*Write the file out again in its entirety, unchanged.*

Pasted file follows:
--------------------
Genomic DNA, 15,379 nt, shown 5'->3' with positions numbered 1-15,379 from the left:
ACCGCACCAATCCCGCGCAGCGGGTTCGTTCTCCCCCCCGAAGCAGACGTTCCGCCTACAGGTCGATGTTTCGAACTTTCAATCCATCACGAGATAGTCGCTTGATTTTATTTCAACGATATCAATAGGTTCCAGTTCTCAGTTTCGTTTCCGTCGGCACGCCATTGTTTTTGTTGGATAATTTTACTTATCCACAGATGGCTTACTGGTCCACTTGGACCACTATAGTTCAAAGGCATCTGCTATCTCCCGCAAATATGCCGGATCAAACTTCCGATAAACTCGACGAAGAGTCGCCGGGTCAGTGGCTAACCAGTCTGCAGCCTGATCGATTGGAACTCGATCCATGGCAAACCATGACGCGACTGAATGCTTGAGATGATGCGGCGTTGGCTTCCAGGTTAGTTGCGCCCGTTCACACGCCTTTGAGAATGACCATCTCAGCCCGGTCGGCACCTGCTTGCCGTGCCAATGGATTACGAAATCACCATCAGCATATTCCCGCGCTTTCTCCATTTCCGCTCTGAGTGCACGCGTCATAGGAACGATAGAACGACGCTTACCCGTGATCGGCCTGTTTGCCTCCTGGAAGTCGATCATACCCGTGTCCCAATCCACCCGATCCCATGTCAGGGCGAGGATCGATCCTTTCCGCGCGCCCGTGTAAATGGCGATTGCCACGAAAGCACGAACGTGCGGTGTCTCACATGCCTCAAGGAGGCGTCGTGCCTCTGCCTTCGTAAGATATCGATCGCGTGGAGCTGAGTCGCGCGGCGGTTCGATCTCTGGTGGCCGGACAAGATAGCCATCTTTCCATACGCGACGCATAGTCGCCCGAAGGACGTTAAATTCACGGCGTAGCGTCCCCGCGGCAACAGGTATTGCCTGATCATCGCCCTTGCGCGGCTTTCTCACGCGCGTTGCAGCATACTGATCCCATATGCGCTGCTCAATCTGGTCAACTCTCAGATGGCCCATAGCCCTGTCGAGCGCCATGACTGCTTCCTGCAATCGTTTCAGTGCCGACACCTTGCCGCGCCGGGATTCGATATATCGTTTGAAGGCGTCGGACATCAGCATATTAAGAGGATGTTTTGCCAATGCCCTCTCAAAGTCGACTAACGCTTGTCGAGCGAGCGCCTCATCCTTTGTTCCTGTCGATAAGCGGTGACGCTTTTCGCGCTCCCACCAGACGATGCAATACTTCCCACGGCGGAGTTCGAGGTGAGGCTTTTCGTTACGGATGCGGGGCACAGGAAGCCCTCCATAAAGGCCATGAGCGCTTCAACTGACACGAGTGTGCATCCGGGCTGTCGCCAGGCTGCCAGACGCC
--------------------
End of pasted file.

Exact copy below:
Genomic DNA, 15,379 nt, shown 5'->3' with positions numbered 1-15,379 from the left:
ACCGCACCAATCCCGCGCAGCGGGTTCGTTCTCCCCCCCGAAGCAGACGTTCCGCCTACAGGTCGATGTTTCGAACTTTCAATCCATCACGAGATAGTCGCTTGATTTTATTTCAACGATATCAATAGGTTCCAGTTCTCAGTTTCGTTTCCGTCGGCACGCCATTGTTTTTGTTGGATAATTTTACTTATCCACAGATGGCTTACTGGTCCACTTGGACCACTATAGTTCAAAGGCATCTGCTATCTCCCGCAAATATGCCGGATCAAACTTCCGATAAACTCGACGAAGAGTCGCCGGGTCAGTGGCTAACCAGTCTGCAGCCTGATCGATTGGAACTCGATCCATGGCAAACCATGACGCGACTGAATGCTTGAGATGATGCGGCGTTGGCTTCCAGGTTAGTTGCGCCCGTTCACACGCCTTTGAGAATGACCATCTCAGCCCGGTCGGCACCTGCTTGCCGTGCCAATGGATTACGAAATCACCATCAGCATATTCCCGCGCTTTCTCCATTTCCGCTCTGAGTGCACGCGTCATAGGAACGATAGAACGACGCTTACCCGTGATCGGCCTGTTTGCCTCCTGGAAGTCGATCATACCCGTGTCCCAATCCACCCGATCCCATGTCAGGGCGAGGATCGATCCTTTCCGCGCGCCCGTGTAAATGGCGATTGCCACGAAAGCACGAACGTGCGGTGTCTCACATGCCTCAAGGAGGCGTCGTGCCTCTGCCTTCGTAAGATATCGATCGCGTGGAGCTGAGTCGCGCGGCGGTTCGATCTCTGGTGGCCGGACAAGATAGCCATCTTTCCATACGCGACGCATAGTCGCCCGAAGGACGTTAAATTCACGGCGTAGCGTCCCCGCGGCAACAGGTATTGCCTGATCATCGCCCTTGCGCGGCTTTCTCACGCGCGTTGCAGCATACTGATCCCATATGCGCTGCTCAATCTGGTCAACTCTCAGATGGCCCATAGCCCTGTCGAGCGCCATGACTGCTTCCTGCAATCGTTTCAGTGCCGACACCTTGCCGCGCCGGGATTCGATATATCGTTTGAAGGCGTCGGACATCAGCATATTAAGAGGATGTTTTGCCAATGCCCTCTCAAAGTCGACTAACGCTTGTCGAGCGAGCGCCTCATCCTTTGTTCCTGTCGATAAGCGGTGACGCTTTTCGCGCTCCCACCAGACGATGCAATACTTCCCACGGCGGAGTTCGAGGTGAGGCTTTTCGTTACGGATGCGGGGCACAGGAAGCCCTCCATAAAGGCCATGAGCGCTTCAACTGACACGAGTGTGCATCCGGGCTGTCGCCAGGCTGCCAGACGCC